These elementary metrics and features were chosen from amongst other candidates through iterations of testing and validation. From the posted article, it is not sufficiently clear, how the Motion metric is applied at shot boundaries, which results to high values and most probably are discarded.

Then, NetFlix researches compare the accuracy of VMAF to PSNR-HVS, the best performing metric from the earlier section, where it is clear that VMAF performs appreciably better.


The articles reports also on comparison of VMAF to the Video Quality Model with Variable Frame Delay (VQM-VFD) [3], considered by many as state of the art in the field. VQM-VFD is an algorithm that uses a neural network model to fuse low-level features into a final metric. It is similar to VMAF in spirit, except that it extracts features at lower levels such as spatial and temporal gradients.


It is clear that VQM-VFD performs close to VMAF on the NFLX-TEST dataset. Since the VMAF approach allows for incorporation of new elementary metrics into its framework, VQM-VFD could serve as an elementary metric for VMAF as well.

Summarizing, the article provides the SRCC, PCC and RMSE of the different metrics discussed earlier, on the NetFlix dataset and three popular public datasets: the VQEG HD (vqeghd3 collection only), the LIVE Video Database and the LIVE Mobile Video Database. The results show that VMAF outperforms other metrics in all but the LIVE dataset, where it still offers competitive performance compared to the best-performing VQM-VFD.

LIVE dataset*

PSNR 0.416 0.394 16.934
SSIM 0.658 0.618 12.340
FastSSIM 0.566 0.561 13.691
PSNR-HVS 0.589 0.595 13.213
VQM-VFD 0.763 0.767 9.897
VMAF 0.3.1 0.690 0.655 12.180

*For compression-only impairments (H.264/AVC and MPEG-2 Video)

Finally, the article concludes on the current open research issues:

  1. Viewing conditions. Netflix supports thousands of active devices covering smart TV’s, game consoles, set-top boxes, computers, tablets and smartphones, resulting in widely varying viewing conditions for our members. With more subjective data, NetFlix researchers plan to generalize the algorithm such that viewing conditions (display size, distance from screen, etc.) can be inputs to the regressor.
  2. Temporal pooling. Our current VMAF implementation calculates quality scores on a per-frame basis. In many use-cases, it is desirable to temporally pool these scores to return a single value as a summary over a longer period of time. For example, a score over a scene, a score over regular time segments, or a score for an entire movie is desirable. A perceptually accurate temporal pooling mechanism for VMAF and other quality metrics remains an open and challenging problem.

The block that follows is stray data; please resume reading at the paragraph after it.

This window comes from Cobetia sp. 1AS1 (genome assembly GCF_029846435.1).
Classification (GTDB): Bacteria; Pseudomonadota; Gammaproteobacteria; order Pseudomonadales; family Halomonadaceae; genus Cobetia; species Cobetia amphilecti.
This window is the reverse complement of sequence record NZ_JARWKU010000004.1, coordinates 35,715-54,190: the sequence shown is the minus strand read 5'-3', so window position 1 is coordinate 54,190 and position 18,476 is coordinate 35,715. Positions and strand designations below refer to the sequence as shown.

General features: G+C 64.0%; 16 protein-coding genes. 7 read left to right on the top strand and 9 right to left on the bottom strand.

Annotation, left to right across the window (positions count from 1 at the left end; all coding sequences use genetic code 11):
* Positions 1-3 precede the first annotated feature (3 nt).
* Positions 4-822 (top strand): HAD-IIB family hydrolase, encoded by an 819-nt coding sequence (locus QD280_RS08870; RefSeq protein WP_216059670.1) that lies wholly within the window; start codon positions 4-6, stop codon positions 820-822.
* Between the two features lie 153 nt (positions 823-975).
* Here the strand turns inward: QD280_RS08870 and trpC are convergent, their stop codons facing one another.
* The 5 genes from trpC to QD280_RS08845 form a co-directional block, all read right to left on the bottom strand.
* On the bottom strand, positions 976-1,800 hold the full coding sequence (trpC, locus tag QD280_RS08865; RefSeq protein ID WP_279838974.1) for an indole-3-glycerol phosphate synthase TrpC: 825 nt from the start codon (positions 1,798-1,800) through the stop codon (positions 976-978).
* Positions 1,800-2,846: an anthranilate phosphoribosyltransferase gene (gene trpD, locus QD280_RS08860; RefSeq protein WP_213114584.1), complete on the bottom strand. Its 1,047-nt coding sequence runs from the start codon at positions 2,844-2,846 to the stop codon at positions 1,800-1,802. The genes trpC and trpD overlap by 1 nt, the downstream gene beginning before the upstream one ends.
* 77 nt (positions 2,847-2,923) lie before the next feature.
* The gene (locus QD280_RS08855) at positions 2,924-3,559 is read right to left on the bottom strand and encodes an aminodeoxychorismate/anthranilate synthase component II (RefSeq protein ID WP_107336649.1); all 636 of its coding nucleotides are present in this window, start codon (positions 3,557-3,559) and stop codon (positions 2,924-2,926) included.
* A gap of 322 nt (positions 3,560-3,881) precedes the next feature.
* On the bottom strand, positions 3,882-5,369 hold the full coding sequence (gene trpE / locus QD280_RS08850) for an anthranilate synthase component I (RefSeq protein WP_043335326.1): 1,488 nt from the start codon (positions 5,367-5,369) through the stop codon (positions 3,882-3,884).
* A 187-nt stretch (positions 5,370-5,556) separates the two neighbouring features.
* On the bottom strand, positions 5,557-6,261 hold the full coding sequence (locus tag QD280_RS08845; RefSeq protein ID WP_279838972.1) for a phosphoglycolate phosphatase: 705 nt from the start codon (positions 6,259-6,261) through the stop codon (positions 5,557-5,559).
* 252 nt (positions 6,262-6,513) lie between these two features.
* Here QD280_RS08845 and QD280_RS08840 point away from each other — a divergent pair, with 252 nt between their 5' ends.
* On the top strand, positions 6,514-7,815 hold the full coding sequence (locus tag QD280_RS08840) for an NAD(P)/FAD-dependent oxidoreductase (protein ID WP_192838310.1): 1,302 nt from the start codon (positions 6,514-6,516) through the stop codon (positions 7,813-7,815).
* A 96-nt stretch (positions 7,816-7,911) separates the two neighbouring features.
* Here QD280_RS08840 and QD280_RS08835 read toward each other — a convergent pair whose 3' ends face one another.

3. A consistent metric. Since VMAF incorporates full-reference elementary metrics, VMAF is highly dependent on the quality of the reference. Unfortunately, the quality of video sources may not be consistent across all titles in the Netflix catalog. Sources come into our system at resolutions ranging from SD to 4K. Because of this, it can be inaccurate to compare (or summarize) VMAF scores across different titles. For quality monitoring, it is highly desirable that absolute quality scores are calculated that are consistent across sources. So, the future work includes the development of a method that applies an automated way to predict what opinion the viewers form about the quality of the video delivered to them, taking into account all factors that contributed to the final presented video on that screen.

Original Post: http://techblog.netflix.com/2016/06/toward-practical-perceptual-video.html


[1] H. Sheikh and A. Bovik, “Image Information and Visual Quality,” IEEE Transactions on Image Processing, vol. 15, no. 2, pp. 430–444, Feb. 2006.

[2] S. Li, F. Zhang, L. Ma, and K. Ngan, “Image Quality Assessment by Separately Evaluating Detail Losses and Additive Impairments,” IEEE Transactions on Multimedia, vol. 13, no. 5, pp. 935–949, Oct. 2011.

[3] S. Wolf and M. H. Pinson, “Video Quality Model for Variable Frame Delay (VQM_VFD),” U.S. Dept. Commer., Nat. Telecommun. Inf. Admin., Boulder, CO, USA, Tech. Memo TM-11-482, Sep. 2011.

Key Network Delivery Metrics

Streaming Video Alliance (specifically the QoE working group) released a few days ago a document describing key network delivery metrics for streaming Internet video. Although many more metrics could have been documented, these particular metrics represent the most commonly used.

QoE metrics

The report is available online at the Streaming Video Alliance web site (here).